Marlin’s Gottahack – 1998 Oct 05 – PREV HOME NEXT



For all of you gottahackers who were looking forward to your monday night fix, I have no apology for being half a day late. Read the license agreement. These things come out when I get around to it.

I read a book this last week, Goa Freaks: My Hippie Years in India. I thought it was going to be about india. Surprise, it was about snorting cocaine, smoking heroin, and the hassels of smuggling kilos of the stuff in past US customs so that you can get enough money to go back to india to support your 2 gram a day habit.

The book was interesting because it presents such an alien world with alien thought processes. For example, at one point the author's boyfriend who disapproves of her addiction to heroin steals her 1 pound stash of heroin and dumps it in the ocean. She is pissed off by this and decides to have the guy killed so she goes to one of the local gangsters and pay him to kill her boyfriend, or seriously cripple him. All this related without the least sense of remorse, without the least sense of proportion. Tres wierd!

By the way, the gangster just took her money and did nothing, figuring that she was just a pissed off junkie and she'd chill out in a few days. He never did give her her money back.

Well, enough chit chat, on with the show.

GA lite - A modest space and runtime improvement for GAs


As I am sure you all know, Genetic Algorithms are a search technique. What you are searching for is the x (number or vector of numbers) that optimizes (min or max) some function F(x). The search technique basically involves generating new x values mostly at random based on previous x values that had good evaluations of the function. if you consider the x value as just one long bit stream, you breed a new value from a pair of old values by using crossover (copy from one parent for a while then randomly switch to copying from the other parent for a while) and mutation (randomly flip a few of the bits during copy)

Some day I'll go into a long diatribe about how genetic algorithms have been oversold (the new magical cure all, the only search method you'll ever need, works great because it is the same procees that discovered you! Gak!), but then again maybe I won't cause life's too short to spend whining about ignorant advertising. The fact is that for a large class of problems GAs are the way to go and they are basically very simple to implement.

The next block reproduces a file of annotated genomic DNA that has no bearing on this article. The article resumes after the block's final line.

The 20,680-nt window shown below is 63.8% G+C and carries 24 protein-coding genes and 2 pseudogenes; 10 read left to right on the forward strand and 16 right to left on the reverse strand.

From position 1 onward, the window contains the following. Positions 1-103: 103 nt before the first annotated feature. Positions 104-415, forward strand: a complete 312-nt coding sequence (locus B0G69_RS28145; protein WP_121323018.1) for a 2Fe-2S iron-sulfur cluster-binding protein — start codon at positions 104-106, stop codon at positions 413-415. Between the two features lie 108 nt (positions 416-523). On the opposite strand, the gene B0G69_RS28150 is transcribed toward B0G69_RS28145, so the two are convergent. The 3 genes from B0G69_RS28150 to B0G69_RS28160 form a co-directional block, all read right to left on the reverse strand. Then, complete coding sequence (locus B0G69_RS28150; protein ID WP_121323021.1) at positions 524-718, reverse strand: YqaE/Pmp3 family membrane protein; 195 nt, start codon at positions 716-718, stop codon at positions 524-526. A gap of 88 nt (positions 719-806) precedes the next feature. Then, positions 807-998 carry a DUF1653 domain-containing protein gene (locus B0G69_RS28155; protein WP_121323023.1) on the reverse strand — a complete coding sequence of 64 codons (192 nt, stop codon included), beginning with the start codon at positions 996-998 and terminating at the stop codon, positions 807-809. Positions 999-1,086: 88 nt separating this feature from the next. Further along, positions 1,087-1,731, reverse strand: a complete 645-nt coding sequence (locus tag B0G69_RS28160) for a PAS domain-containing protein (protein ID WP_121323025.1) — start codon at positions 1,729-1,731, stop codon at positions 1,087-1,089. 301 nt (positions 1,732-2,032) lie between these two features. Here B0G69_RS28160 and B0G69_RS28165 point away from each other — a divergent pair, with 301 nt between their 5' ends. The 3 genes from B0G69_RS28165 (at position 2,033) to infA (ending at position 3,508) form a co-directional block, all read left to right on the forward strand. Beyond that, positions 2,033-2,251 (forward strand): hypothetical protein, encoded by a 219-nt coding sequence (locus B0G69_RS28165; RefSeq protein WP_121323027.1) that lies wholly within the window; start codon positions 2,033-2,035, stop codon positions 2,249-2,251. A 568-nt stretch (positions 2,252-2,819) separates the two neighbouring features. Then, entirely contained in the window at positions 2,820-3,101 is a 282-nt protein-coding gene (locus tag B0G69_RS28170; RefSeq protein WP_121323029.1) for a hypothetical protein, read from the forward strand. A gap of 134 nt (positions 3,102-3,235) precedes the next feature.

While hacking on the Counterpoint GA I came up with this simple trick that takes half of the space that the tradational algorithm takes and typically runs a little faster as well. The really surprising thing is that this little hack actually takes less code than the traditional algorithm. Proof positive that you shouldn't let biologists design computer algorithms! What could be better - Great taste AND less filling!

The traditional description of a Genetic Algorithm goes something like this:

Allocate one array to hold a population of 2N individuals

(Consider the array as two buffers, top half and bot half)

Start with the top half filled with N random individuals, and evaluate them.

LOOP forever doing the following

Breed the individuals in the top half filling the bot half.

Run the evaluation function for each individual in bot half.

Sort the entire array using the value of the evaluation function

(This moves desired individuals into the top half)

Throw out individuals in the bot half


The following simple modification using a HEAP data structure will cut the space requirements in half, and while it has the same theoretical run time, in practice it is faster and will never be slower. First the pseudo code explaining it for those that know what heaps are. Then the description for why it is faster. Lastly a description of what a heap is for those not familiar with this very useful data structure.

Allocate one array to hold a population of N individuals

Heap Order the array leaving the worst individual at the top (the desireable dudes are in the leaves of the heap)

LOOP forever doing the following

Breed two random individuals in the array to create a single Newcomer

Run the evaluation function on the Newcomer.

IF the Newcomer is Superior to the worst old timer (top of the heap)

Replace the old timer with the Newcomer

Ripple the Newcomer down to preserve the Heap property



What this method does is change the process from a bulk process:

<Breed an entire generation, Sort them, & Kill off half of them>

into a continuous process:

<Breed one new guy and keep him if he is better than the worst>.

In both algorithms, the total population that is being bred is N but you have reduced the array from 2N down to N. The runtime cost for each new individual in the traditional method is the cost to breed the individual plus the cost of running the evaluation function plus log (N) (the cost of doing the sort is N log(N) and you pay this once every time you breed N individuals, so it is a total cost of log(N) assigned to each individual bred)